US 2702898 A
Description (OCR text may contain errors)
Feb. 22, 1955 E. MEILI GAS-RESPONSIVE CONTROL APPARATUS Filed Oct. 6, 1953 INVENTOR; mwi' 91' [M51 Alfozweys United States Patent GAS-RESPONSIVE CONTROL APPARATUS Ernst Meili, Bad Ragaz, Switzerland, assignor to Electro- Watt Electrical and Industrial Management Co., Ltd., Zurich, Switzerland, a company of Switzerland Continuation of abandoned application Serial No. 108,015, August 1, 1949. This application October 6, 1953, Serial No. 384,478
14 Claims. (Cl. 340-237) This application is a continuation of application, Se-
Eial lglumber 108,015, filed August 1, 1949, now abanone The present invention relates to apparatus responsive to changes in the composition of a gas, and particularly to such apparatus accurately operative under changes in the density of the gas. While such apparatus may be used for other purposes, it is particularly suitable for testing air for the presence of smoke and other combustion products.
In the past automatic fire detection apparatus generally has been either of the thermostatic type, responsive to temperature or of the photoelectric type responsive to light reflected from, or blocked by, visible smoke.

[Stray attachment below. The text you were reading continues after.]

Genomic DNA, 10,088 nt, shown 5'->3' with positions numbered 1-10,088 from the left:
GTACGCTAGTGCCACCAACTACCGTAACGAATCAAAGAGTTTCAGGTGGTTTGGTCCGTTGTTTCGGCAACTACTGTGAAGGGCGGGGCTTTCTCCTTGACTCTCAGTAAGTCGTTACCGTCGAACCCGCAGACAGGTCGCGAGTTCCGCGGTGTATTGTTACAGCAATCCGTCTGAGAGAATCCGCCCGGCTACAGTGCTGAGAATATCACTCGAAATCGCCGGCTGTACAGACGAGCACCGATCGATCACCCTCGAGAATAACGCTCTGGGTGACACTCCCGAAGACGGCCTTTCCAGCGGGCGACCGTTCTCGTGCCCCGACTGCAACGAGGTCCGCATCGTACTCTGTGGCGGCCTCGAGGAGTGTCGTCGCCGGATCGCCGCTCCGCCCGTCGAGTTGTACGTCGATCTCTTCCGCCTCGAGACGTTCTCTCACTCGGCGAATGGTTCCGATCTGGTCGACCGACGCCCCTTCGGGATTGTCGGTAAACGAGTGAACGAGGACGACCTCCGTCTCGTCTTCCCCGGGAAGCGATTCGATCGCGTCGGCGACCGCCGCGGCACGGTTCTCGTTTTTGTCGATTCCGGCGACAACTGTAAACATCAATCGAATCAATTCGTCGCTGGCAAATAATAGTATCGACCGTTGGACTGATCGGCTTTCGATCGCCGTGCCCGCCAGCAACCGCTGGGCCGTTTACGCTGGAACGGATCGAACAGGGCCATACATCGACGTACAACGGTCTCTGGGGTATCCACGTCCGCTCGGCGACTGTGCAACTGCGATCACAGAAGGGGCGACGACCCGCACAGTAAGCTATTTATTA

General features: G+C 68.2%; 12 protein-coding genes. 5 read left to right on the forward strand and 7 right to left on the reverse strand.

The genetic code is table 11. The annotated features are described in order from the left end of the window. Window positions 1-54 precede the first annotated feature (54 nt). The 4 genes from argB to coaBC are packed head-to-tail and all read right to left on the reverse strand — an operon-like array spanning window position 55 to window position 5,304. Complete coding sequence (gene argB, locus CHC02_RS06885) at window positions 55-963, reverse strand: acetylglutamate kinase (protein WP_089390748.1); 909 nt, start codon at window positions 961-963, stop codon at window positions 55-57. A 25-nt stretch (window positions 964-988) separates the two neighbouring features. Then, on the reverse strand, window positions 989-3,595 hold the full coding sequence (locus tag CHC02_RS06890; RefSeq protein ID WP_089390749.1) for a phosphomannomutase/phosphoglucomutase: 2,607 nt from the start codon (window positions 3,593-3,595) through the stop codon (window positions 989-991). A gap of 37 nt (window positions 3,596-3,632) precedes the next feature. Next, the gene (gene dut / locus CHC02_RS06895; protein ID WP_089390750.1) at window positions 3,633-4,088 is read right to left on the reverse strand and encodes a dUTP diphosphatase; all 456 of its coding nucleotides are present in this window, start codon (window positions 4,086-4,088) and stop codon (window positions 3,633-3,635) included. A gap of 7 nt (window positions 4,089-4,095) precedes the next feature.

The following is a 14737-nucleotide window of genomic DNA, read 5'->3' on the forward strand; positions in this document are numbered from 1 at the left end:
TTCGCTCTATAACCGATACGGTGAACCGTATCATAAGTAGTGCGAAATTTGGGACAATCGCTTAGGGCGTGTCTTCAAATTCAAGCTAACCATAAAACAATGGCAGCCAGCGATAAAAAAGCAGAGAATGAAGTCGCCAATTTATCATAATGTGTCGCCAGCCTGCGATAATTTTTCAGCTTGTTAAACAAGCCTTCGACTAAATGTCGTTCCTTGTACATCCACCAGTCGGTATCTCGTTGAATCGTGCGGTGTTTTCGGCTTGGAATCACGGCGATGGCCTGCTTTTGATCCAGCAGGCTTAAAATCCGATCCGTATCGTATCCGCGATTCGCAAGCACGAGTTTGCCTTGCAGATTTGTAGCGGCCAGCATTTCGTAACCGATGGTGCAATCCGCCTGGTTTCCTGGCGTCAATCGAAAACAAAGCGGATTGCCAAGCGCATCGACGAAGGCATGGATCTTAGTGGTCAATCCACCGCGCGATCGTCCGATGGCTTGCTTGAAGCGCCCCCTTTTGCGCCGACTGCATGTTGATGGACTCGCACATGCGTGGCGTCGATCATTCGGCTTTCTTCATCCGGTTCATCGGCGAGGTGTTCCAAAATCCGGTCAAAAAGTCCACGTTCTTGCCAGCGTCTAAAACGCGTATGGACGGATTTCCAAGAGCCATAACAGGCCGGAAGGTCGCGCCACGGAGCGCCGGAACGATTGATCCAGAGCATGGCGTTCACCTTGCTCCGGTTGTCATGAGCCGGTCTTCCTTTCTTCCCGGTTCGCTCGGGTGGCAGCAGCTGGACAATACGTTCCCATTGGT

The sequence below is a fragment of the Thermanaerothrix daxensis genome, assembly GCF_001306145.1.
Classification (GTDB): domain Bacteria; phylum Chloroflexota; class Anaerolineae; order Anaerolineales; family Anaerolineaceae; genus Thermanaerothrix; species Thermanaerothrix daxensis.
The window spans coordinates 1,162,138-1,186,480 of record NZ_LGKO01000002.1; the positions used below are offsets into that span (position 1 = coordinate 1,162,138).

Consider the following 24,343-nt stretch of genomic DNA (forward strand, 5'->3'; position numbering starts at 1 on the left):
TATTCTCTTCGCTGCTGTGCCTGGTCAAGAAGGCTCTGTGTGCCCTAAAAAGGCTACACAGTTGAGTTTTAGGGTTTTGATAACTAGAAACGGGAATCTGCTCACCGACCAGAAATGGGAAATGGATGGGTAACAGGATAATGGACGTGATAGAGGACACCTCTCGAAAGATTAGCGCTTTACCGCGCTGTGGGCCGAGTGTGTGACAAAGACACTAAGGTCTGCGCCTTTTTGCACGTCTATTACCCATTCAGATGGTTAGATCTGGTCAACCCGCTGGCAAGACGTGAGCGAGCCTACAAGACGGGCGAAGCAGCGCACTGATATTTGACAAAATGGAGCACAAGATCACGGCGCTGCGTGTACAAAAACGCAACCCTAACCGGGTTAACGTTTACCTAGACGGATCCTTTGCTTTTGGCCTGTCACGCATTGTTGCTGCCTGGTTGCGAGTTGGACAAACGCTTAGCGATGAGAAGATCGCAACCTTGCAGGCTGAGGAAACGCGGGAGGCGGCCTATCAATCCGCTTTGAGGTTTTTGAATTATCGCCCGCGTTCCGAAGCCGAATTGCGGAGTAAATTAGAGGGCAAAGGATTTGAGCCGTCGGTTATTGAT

It is important to note that the operation of a thermostatic detector is caused by the presence of a high temperature or a fast rate of rise of temperature conditions generally produced by a comparatively large fire. Thus, by the time the alarm is given the fire may have spread to the extent that it will be difficult to extinguish and considerable damage has been caused. The thermostatic detector can not be set to a high sensitivity as false op erations might take place because of large temperature rises caused by the sun or heating systems.
The development of the photoelectric detector. was a considerable improvement over the thermostatic detector because of the greater sensitivity and ability to detect a fire in its very early stage. Because of its complicated design and high cost of installation and maintenance, the photoelectric detector has had somewhat limited usage.
In order to provide the desired smoke sensitivity at low expense attempts have been made to overcome the disadvantages of the thermic and photoelectric detectors by providing a detector utilizing the efiect of smoke on the conductivity of an ionization chamber. Such ionization detectors have not been wholly satisfactory under variable conditions of air density which may be due to changes in temperature or barometric pressure.
The present invention aims to overcome the foregoing difiiculties and disadvantages of prior detectors by providing an ionization detector which is to a large extent self compensating with respect to the effects caused by changes in the density of the gas being tested.